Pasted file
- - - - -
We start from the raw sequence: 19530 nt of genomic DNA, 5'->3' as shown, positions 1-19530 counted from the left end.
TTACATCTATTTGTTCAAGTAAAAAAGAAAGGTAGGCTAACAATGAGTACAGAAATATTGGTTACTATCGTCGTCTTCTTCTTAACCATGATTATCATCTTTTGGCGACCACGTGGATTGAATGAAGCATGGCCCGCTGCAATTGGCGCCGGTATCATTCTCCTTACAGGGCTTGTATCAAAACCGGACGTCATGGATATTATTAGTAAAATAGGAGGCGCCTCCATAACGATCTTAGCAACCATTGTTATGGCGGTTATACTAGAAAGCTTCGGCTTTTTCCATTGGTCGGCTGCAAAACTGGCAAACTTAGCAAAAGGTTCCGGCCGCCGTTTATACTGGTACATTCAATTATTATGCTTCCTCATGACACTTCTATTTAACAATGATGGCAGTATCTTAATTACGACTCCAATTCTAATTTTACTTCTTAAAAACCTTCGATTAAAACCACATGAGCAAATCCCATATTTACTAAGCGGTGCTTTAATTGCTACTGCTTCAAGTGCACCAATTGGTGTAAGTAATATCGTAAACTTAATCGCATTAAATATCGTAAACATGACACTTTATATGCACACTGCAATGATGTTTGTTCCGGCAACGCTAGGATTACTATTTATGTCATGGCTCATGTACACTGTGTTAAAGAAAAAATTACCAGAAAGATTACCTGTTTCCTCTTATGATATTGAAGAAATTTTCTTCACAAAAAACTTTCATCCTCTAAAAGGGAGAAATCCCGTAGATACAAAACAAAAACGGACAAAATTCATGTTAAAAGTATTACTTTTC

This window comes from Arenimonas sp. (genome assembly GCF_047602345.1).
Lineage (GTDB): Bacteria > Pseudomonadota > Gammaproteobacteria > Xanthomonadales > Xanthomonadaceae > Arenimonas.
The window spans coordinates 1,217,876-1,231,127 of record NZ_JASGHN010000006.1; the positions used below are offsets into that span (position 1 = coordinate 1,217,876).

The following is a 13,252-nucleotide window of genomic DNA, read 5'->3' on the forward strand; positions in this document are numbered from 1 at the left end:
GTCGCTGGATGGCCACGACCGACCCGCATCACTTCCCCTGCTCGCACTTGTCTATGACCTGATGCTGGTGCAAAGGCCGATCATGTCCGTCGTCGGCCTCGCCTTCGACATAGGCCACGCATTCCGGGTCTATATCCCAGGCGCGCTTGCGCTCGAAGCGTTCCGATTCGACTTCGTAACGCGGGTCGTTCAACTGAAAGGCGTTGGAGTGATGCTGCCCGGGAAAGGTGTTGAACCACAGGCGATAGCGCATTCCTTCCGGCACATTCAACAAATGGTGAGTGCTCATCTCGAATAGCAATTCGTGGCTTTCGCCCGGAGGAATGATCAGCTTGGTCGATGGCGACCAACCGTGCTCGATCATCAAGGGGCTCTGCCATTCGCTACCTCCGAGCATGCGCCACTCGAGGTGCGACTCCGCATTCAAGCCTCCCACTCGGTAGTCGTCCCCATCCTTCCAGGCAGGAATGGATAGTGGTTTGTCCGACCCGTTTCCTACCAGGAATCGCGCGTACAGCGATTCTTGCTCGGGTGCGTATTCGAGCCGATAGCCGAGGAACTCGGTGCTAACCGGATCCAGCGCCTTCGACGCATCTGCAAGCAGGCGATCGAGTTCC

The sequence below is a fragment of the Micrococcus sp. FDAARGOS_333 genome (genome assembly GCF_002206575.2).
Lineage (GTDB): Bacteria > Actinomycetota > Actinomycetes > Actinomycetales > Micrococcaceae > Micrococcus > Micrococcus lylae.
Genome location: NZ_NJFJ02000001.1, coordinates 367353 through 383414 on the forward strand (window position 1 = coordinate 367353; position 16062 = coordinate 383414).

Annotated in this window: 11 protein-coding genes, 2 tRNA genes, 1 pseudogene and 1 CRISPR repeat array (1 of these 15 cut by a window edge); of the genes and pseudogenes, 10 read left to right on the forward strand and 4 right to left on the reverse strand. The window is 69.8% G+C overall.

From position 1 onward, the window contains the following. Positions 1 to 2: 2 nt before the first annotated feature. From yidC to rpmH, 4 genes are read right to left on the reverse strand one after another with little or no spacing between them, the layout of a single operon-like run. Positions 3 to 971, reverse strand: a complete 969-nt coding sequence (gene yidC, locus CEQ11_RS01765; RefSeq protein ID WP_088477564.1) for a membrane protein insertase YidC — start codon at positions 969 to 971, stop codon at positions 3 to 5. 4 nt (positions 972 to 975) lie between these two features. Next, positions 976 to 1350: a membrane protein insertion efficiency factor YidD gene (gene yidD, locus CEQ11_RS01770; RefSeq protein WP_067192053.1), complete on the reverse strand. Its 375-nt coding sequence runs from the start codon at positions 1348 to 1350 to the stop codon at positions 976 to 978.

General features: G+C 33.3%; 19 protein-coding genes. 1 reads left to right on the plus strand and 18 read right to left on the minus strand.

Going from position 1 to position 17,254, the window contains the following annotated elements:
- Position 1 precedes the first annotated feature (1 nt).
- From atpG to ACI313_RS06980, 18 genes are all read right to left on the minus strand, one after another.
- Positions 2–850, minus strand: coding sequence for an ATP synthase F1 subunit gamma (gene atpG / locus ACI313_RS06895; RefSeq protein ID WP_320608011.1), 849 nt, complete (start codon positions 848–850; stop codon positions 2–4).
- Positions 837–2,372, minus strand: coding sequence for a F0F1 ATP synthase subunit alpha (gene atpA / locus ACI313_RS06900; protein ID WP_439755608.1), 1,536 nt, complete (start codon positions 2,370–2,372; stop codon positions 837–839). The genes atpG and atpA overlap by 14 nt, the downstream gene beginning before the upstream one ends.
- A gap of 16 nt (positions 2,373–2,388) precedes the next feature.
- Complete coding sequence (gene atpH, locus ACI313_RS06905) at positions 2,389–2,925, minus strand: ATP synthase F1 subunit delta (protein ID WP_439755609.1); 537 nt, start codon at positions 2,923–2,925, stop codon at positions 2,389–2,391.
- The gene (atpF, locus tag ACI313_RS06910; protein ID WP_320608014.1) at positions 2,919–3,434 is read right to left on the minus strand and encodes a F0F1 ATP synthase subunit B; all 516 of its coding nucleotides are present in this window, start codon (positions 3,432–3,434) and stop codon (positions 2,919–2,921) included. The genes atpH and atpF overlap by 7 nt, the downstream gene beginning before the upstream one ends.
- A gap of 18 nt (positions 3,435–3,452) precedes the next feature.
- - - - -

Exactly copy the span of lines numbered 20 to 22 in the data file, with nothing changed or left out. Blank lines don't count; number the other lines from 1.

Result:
- Complete coding sequence (gene atpH, locus ACI313_RS06905) at positions 2,389–2,925, minus strand: ATP synthase F1 subunit delta (protein ID WP_439755609.1); 537 nt, start codon at positions 2,923–2,925, stop codon at positions 2,389–2,391.
- The gene (atpF, locus tag ACI313_RS06910; protein ID WP_320608014.1) at positions 2,919–3,434 is read right to left on the minus strand and encodes a F0F1 ATP synthase subunit B; all 516 of its coding nucleotides are present in this window, start codon (positions 3,432–3,434) and stop codon (positions 2,919–2,921) included. The genes atpH and atpF overlap by 7 nt, the downstream gene beginning before the upstream one ends.
- A gap of 18 nt (positions 3,435–3,452) precedes the next feature.